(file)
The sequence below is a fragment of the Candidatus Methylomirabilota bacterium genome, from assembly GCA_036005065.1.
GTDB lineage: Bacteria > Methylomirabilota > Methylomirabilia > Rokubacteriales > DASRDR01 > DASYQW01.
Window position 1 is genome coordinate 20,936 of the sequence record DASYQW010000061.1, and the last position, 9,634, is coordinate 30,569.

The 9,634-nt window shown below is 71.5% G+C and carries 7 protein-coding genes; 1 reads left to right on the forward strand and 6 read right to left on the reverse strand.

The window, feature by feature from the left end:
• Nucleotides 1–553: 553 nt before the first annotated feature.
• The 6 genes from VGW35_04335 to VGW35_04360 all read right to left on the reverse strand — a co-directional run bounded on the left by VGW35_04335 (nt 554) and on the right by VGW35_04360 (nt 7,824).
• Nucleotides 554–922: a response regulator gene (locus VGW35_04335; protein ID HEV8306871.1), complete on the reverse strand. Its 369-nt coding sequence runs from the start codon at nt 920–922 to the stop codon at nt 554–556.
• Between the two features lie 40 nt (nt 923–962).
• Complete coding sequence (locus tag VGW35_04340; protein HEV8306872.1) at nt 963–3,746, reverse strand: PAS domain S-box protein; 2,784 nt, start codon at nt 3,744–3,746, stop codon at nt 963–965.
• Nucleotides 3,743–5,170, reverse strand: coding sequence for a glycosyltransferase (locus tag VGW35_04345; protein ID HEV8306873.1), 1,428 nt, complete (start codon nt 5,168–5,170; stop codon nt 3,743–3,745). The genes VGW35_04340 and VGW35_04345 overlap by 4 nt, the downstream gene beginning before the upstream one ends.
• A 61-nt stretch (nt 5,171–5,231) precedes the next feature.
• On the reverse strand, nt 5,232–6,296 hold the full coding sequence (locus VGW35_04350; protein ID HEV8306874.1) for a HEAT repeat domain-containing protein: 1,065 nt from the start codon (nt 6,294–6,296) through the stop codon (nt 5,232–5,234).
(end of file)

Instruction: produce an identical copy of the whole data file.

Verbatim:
The sequence below is a fragment of the Candidatus Methylomirabilota bacterium genome, from assembly GCA_036005065.1.
GTDB lineage: Bacteria > Methylomirabilota > Methylomirabilia > Rokubacteriales > DASRDR01 > DASYQW01.
Window position 1 is genome coordinate 20,936 of the sequence record DASYQW010000061.1, and the last position, 9,634, is coordinate 30,569.

The 9,634-nt window shown below is 71.5% G+C and carries 7 protein-coding genes; 1 reads left to right on the forward strand and 6 read right to left on the reverse strand.

The window, feature by feature from the left end:
• Nucleotides 1–553: 553 nt before the first annotated feature.
• The 6 genes from VGW35_04335 to VGW35_04360 all read right to left on the reverse strand — a co-directional run bounded on the left by VGW35_04335 (nt 554) and on the right by VGW35_04360 (nt 7,824).
• Nucleotides 554–922: a response regulator gene (locus VGW35_04335; protein ID HEV8306871.1), complete on the reverse strand. Its 369-nt coding sequence runs from the start codon at nt 920–922 to the stop codon at nt 554–556.
• Between the two features lie 40 nt (nt 923–962).
• Complete coding sequence (locus tag VGW35_04340; protein HEV8306872.1) at nt 963–3,746, reverse strand: PAS domain S-box protein; 2,784 nt, start codon at nt 3,744–3,746, stop codon at nt 963–965.
• Nucleotides 3,743–5,170, reverse strand: coding sequence for a glycosyltransferase (locus tag VGW35_04345; protein ID HEV8306873.1), 1,428 nt, complete (start codon nt 5,168–5,170; stop codon nt 3,743–3,745). The genes VGW35_04340 and VGW35_04345 overlap by 4 nt, the downstream gene beginning before the upstream one ends.
• A 61-nt stretch (nt 5,171–5,231) precedes the next feature.
• On the reverse strand, nt 5,232–6,296 hold the full coding sequence (locus VGW35_04350; protein ID HEV8306874.1) for a HEAT repeat domain-containing protein: 1,065 nt from the start codon (nt 6,294–6,296) through the stop codon (nt 5,232–5,234).